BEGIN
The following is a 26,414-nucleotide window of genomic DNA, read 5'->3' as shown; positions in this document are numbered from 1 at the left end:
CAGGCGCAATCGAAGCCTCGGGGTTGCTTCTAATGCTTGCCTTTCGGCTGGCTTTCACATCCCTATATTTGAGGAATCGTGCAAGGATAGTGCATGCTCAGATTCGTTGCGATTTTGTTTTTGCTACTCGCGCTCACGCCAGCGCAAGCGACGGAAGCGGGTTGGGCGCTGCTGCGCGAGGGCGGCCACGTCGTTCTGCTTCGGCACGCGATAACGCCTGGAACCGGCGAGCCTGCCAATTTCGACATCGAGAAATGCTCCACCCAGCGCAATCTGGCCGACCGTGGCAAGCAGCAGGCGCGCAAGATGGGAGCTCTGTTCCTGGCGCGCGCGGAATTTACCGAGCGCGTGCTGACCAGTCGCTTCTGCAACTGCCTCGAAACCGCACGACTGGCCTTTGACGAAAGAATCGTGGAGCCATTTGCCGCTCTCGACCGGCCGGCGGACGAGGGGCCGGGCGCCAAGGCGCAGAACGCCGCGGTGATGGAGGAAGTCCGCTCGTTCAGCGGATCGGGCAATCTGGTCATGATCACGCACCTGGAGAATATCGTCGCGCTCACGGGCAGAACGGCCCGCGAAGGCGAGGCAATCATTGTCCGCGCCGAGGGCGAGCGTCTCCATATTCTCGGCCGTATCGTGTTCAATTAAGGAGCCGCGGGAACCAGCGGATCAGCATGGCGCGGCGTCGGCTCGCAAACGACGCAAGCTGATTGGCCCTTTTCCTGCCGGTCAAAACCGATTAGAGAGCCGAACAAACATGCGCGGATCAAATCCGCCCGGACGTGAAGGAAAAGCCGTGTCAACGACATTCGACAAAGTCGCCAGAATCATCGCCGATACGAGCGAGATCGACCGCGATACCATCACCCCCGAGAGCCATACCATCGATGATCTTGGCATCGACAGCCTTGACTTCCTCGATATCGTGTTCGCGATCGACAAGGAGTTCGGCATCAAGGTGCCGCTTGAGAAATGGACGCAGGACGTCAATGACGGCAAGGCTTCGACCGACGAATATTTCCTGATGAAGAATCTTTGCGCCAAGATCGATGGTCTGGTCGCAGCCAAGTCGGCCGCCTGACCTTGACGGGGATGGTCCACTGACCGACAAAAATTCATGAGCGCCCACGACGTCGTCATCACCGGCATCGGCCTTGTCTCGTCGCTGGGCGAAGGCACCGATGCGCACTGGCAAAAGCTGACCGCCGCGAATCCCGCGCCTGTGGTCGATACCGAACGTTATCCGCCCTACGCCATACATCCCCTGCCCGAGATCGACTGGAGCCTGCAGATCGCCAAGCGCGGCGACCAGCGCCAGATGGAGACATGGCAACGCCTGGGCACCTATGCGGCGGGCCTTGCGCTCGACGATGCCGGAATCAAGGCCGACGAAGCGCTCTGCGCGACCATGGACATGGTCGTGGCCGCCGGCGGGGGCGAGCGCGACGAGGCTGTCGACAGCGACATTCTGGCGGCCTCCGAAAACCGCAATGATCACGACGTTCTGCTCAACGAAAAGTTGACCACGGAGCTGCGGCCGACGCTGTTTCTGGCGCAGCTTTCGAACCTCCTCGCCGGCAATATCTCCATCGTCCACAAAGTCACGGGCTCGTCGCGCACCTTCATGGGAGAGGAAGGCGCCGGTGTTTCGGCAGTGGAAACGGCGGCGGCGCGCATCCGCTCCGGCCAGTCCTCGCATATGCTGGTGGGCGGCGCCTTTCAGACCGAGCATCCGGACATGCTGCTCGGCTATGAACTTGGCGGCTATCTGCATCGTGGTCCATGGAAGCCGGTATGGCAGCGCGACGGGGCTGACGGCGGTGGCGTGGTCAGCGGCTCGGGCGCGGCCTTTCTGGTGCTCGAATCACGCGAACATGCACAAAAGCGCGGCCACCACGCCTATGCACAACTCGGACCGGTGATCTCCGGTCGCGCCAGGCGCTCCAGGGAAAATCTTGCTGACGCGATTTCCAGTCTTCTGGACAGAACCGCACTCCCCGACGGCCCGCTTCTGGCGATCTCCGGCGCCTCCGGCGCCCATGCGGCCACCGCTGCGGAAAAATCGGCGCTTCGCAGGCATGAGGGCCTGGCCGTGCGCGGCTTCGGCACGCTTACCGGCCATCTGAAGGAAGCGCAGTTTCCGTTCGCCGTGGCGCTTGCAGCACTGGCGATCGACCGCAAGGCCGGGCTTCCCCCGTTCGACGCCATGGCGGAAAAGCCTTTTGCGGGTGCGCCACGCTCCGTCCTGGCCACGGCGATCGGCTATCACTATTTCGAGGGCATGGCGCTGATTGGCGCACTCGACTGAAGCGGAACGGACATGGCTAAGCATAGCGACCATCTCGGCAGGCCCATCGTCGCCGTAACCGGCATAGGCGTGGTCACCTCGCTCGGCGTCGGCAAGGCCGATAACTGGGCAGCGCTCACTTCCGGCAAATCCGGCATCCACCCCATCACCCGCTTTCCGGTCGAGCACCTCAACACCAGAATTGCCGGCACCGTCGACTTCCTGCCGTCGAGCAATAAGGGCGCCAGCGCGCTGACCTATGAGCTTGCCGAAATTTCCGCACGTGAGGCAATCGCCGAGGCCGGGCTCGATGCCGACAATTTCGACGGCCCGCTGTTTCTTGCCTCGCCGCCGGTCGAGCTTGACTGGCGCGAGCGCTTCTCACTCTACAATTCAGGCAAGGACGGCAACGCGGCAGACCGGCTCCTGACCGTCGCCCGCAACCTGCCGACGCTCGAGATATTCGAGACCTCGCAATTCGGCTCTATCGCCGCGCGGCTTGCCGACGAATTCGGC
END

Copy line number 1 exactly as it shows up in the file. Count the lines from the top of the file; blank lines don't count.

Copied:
The following is a 26,414-nucleotide window of genomic DNA, read 5'->3' as shown; positions in this document are numbered from 1 at the left end: